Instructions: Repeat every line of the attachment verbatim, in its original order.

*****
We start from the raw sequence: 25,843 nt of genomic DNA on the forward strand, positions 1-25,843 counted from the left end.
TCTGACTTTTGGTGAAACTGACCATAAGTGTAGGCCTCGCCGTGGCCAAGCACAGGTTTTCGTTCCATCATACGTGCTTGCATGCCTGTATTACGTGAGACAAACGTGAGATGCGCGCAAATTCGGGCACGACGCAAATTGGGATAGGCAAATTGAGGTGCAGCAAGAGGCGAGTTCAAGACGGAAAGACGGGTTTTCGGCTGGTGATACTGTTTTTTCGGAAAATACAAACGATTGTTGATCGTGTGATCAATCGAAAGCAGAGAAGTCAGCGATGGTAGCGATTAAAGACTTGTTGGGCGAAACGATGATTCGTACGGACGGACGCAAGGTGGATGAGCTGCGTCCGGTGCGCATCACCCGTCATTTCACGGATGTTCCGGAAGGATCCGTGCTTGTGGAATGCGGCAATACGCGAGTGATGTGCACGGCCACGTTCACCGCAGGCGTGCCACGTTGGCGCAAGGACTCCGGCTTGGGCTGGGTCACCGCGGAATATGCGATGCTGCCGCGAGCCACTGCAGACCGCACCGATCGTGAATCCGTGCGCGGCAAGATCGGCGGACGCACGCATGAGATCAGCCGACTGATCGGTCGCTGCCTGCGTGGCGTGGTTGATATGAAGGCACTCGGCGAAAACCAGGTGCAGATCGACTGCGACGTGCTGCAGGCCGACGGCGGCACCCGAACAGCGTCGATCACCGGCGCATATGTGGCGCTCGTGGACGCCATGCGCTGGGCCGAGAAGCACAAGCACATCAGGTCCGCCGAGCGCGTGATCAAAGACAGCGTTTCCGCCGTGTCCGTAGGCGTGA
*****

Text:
We start from the raw sequence: 25,843 nt of genomic DNA on the forward strand, positions 1-25,843 counted from the left end.
TCTGACTTTTGGTGAAACTGACCATAAGTGTAGGCCTCGCCGTGGCCAAGCACAGGTTTTCGTTCCATCATACGTGCTTGCATGCCTGTATTACGTGAGACAAACGTGAGATGCGCGCAAATTCGGGCACGACGCAAATTGGGATAGGCAAATTGAGGTGCAGCAAGAGGCGAGTTCAAGACGGAAAGACGGGTTTTCGGCTGGTGATACTGTTTTTTCGGAAAATACAAACGATTGTTGATCGTGTGATCAATCGAAAGCAGAGAAGTCAGCGATGGTAGCGATTAAAGACTTGTTGGGCGAAACGATGATTCGTACGGACGGACGCAAGGTGGATGAGCTGCGTCCGGTGCGCATCACCCGTCATTTCACGGATGTTCCGGAAGGATCCGTGCTTGTGGAATGCGGCAATACGCGAGTGATGTGCACGGCCACGTTCACCGCAGGCGTGCCACGTTGGCGCAAGGACTCCGGCTTGGGCTGGGTCACCGCGGAATATGCGATGCTGCCGCGAGCCACTGCAGACCGCACCGATCGTGAATCCGTGCGCGGCAAGATCGGCGGACGCACGCATGAGATCAGCCGACTGATCGGTCGCTGCCTGCGTGGCGTGGTTGATATGAAGGCACTCGGCGAAAACCAGGTGCAGATCGACTGCGACGTGCTGCAGGCCGACGGCGGCACCCGAACAGCGTCGATCACCGGCGCATATGTGGCGCTCGTGGACGCCATGCGCTGGGCCGAGAAGCACAAGCACATCAGGTCCGCCGAGCGCGTGATCAAAGACAGCGTTTCCGCCGTGTCCGTAGGCGTGA